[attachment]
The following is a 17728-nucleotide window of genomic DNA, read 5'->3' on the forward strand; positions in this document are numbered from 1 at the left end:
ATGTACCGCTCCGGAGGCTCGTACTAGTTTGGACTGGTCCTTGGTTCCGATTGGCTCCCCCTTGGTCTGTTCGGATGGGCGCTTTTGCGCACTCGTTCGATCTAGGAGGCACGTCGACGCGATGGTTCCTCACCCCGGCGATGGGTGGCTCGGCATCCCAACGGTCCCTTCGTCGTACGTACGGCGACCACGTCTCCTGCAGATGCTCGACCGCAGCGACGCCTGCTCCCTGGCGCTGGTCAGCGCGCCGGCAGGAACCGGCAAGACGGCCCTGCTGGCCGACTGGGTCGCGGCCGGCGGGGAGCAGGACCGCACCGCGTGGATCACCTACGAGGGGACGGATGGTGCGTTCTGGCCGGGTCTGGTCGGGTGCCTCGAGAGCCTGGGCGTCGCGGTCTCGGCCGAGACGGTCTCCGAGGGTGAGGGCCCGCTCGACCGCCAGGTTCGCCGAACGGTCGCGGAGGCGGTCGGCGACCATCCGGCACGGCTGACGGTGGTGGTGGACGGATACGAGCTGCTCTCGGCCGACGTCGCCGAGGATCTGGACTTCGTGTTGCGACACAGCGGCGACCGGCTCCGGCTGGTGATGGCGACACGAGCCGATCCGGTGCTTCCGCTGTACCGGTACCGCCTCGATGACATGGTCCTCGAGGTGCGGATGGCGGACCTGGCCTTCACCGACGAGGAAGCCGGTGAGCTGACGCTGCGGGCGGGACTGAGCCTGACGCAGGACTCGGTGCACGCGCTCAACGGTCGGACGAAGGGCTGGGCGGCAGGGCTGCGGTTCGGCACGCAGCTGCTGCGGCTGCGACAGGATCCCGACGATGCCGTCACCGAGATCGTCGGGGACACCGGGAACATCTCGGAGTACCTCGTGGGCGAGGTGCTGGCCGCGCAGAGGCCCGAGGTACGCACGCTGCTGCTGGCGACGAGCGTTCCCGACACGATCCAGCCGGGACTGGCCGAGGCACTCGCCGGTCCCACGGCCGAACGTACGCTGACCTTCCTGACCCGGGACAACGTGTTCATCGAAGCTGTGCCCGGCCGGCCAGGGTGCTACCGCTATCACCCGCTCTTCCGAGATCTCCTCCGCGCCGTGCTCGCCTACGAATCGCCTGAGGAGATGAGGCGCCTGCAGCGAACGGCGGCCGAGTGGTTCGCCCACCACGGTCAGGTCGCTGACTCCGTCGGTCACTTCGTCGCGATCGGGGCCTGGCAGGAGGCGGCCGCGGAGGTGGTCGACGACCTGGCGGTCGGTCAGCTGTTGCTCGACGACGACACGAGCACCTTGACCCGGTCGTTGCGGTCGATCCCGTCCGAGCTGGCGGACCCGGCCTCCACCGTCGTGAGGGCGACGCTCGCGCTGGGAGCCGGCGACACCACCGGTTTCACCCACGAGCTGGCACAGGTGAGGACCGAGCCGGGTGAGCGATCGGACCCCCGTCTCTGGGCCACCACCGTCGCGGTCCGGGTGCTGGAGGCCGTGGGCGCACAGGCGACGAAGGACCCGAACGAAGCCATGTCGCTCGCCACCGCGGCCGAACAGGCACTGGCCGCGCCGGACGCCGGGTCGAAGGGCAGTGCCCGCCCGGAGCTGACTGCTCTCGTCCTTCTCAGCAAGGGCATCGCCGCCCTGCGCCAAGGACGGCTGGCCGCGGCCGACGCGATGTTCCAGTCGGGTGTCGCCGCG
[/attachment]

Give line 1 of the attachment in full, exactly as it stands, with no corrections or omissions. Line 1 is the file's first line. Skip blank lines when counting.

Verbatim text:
The following is a 17728-nucleotide window of genomic DNA, read 5'->3' on the forward strand; positions in this document are numbered from 1 at the left end: